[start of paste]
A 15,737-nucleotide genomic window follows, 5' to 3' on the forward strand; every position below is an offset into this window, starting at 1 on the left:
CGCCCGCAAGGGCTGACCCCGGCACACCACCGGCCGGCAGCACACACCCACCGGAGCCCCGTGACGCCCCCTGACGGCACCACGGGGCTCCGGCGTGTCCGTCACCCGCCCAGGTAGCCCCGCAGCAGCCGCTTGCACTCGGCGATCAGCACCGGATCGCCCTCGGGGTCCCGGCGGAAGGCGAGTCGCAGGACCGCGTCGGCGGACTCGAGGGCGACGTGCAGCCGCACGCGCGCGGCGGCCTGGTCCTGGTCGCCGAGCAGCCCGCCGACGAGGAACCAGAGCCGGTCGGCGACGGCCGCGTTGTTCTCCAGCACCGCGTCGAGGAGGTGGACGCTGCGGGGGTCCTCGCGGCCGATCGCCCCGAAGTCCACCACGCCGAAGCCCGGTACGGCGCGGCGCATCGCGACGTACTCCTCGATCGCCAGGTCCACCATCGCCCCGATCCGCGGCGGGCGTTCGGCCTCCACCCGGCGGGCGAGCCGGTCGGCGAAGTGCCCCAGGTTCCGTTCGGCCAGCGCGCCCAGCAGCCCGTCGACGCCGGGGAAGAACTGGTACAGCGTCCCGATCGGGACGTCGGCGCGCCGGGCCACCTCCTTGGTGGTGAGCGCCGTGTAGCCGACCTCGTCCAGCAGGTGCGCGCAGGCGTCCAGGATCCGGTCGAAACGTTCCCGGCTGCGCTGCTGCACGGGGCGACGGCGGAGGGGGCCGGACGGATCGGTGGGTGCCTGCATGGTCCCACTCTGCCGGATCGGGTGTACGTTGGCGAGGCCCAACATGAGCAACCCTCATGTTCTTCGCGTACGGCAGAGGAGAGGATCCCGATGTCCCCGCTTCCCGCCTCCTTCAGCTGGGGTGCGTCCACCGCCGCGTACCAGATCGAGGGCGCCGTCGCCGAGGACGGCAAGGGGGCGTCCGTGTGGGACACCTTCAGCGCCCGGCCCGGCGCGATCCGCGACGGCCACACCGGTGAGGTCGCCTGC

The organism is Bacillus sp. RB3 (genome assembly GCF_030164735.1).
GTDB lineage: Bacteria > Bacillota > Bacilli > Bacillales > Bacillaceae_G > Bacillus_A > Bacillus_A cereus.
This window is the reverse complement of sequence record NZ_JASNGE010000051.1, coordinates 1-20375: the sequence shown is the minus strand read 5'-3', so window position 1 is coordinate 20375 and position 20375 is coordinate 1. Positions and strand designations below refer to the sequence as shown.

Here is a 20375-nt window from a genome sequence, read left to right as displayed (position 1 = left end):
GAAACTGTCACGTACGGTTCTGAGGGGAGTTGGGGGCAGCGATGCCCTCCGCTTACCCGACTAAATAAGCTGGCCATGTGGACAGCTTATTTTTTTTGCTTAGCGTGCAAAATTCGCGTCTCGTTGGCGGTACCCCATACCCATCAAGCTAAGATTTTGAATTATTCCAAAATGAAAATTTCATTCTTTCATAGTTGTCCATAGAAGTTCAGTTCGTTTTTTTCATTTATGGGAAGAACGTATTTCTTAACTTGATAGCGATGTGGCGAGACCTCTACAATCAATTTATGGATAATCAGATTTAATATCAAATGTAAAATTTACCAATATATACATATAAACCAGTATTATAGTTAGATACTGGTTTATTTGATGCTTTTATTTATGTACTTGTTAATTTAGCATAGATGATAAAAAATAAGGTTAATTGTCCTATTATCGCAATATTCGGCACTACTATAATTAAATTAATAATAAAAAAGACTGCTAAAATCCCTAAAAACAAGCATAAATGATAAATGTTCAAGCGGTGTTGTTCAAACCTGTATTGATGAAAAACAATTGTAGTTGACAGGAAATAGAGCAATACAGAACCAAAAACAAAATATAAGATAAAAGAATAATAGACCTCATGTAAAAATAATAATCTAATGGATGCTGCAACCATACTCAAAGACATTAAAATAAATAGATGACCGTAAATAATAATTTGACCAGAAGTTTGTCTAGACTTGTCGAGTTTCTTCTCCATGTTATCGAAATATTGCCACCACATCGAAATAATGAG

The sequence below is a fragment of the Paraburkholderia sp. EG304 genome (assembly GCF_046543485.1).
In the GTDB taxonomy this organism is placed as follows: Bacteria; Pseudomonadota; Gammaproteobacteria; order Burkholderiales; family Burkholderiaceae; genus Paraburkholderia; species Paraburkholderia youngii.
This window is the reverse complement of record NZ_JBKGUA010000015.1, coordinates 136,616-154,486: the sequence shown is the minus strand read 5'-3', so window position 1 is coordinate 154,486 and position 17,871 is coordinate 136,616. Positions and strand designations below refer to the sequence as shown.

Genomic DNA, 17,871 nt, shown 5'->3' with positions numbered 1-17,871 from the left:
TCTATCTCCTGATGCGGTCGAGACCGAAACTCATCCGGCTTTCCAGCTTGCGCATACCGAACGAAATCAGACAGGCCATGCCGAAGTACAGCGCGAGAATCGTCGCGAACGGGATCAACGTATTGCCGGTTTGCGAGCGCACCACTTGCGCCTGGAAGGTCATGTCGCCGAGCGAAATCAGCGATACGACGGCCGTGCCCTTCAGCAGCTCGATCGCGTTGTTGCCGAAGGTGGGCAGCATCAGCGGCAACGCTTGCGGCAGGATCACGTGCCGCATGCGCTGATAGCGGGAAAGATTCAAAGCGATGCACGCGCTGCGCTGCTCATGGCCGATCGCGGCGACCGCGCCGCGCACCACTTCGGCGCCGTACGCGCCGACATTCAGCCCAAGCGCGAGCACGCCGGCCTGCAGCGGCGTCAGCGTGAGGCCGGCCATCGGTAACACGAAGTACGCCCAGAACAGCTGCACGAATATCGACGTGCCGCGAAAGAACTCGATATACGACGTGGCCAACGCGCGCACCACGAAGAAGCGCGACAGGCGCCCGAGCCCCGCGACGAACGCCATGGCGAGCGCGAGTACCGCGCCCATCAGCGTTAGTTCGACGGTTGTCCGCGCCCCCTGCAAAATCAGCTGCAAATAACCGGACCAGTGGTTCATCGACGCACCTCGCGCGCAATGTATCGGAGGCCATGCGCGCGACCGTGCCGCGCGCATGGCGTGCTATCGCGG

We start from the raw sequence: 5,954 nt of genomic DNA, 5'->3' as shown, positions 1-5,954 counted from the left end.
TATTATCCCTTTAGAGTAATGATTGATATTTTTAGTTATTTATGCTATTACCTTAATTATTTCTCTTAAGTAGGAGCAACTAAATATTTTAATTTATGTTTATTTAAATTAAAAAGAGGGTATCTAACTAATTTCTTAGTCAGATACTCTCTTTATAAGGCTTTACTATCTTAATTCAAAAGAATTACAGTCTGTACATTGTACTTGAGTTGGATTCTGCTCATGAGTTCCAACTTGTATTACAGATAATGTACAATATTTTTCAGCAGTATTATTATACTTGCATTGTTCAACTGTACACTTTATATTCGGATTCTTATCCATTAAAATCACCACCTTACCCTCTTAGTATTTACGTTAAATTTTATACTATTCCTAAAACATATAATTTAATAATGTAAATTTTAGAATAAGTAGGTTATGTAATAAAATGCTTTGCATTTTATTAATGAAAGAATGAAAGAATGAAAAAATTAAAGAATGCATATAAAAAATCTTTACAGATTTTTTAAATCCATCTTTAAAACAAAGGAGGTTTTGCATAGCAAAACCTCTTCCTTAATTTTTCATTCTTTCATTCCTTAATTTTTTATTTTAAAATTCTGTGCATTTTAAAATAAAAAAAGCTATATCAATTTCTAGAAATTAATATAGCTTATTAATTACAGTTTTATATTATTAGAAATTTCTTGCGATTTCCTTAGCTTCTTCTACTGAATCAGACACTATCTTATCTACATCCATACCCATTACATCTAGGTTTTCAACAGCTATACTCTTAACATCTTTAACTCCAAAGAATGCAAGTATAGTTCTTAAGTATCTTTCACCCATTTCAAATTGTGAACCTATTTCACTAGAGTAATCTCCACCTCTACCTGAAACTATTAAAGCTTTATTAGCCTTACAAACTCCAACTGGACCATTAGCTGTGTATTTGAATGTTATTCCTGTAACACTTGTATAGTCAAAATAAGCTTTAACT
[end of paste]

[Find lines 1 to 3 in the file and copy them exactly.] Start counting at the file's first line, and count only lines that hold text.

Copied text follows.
A 15,737-nucleotide genomic window follows, 5' to 3' on the forward strand; every position below is an offset into this window, starting at 1 on the left:
CGCCCGCAAGGGCTGACCCCGGCACACCACCGGCCGGCAGCACACACCCACCGGAGCCCCGTGACGCCCCCTGACGGCACCACGGGGCTCCGGCGTGTCCGTCACCCGCCCAGGTAGCCCCGCAGCAGCCGCTTGCACTCGGCGATCAGCACCGGATCGCCCTCGGGGTCCCGGCGGAAGGCGAGTCGCAGGACCGCGTCGGCGGACTCGAGGGCGACGTGCAGCCGCACGCGCGCGGCGGCCTGGTCCTGGTCGCCGAGCAGCCCGCCGACGAGGAACCAGAGCCGGTCGGCGACGGCCGCGTTGTTCTCCAGCACCGCGTCGAGGAGGTGGACGCTGCGGGGGTCCTCGCGGCCGATCGCCCCGAAGTCCACCACGCCGAAGCCCGGTACGGCGCGGCGCATCGCGACGTACTCCTCGATCGCCAGGTCCACCATCGCCCCGATCCGCGGCGGGCGTTCGGCCTCCACCCGGCGGGCGAGCCGGTCGGCGAAGTGCCCCAGGTTCCGTTCGGCCAGCGCGCCCAGCAGCCCGTCGACGCCGGGGAAGAACTGGTACAGCGTCCCGATCGGGACGTCGGCGCGCCGGGCCACCTCCTTGGTGGTGAGCGCCGTGTAGCCGACCTCGTCCAGCAGGTGCGCGCAGGCGTCCAGGATCCGGTCGAAACGTTCCCGGCTGCGCTGCTGCACGGGGCGACGGCGGAGGGGGCCGGACGGATCGGTGGGTGCCTGCATGGTCCCACTCTGCCGGATCGGGTGTACGTTGGCGAGGCCCAACATGAGCAACCCTCATGTTCTTCGCGTACGGCAGAGGAGAGGATCCCGATGTCCCCGCTTCCCGCCTCCTTCAGCTGGGGTGCGTCCACCGCCGCGTACCAGATCGAGGGCGCCGTCGCCGAGGACGGCAAGGGGGCGTCCGTGTGGGACACCTTCAGCGCCCGGCCCGGCGCGATCCGCGACGGCCACACCGGTGAGGTCGCCTGC

The organism is Bacillus sp. RB3 (genome assembly GCF_030164735.1).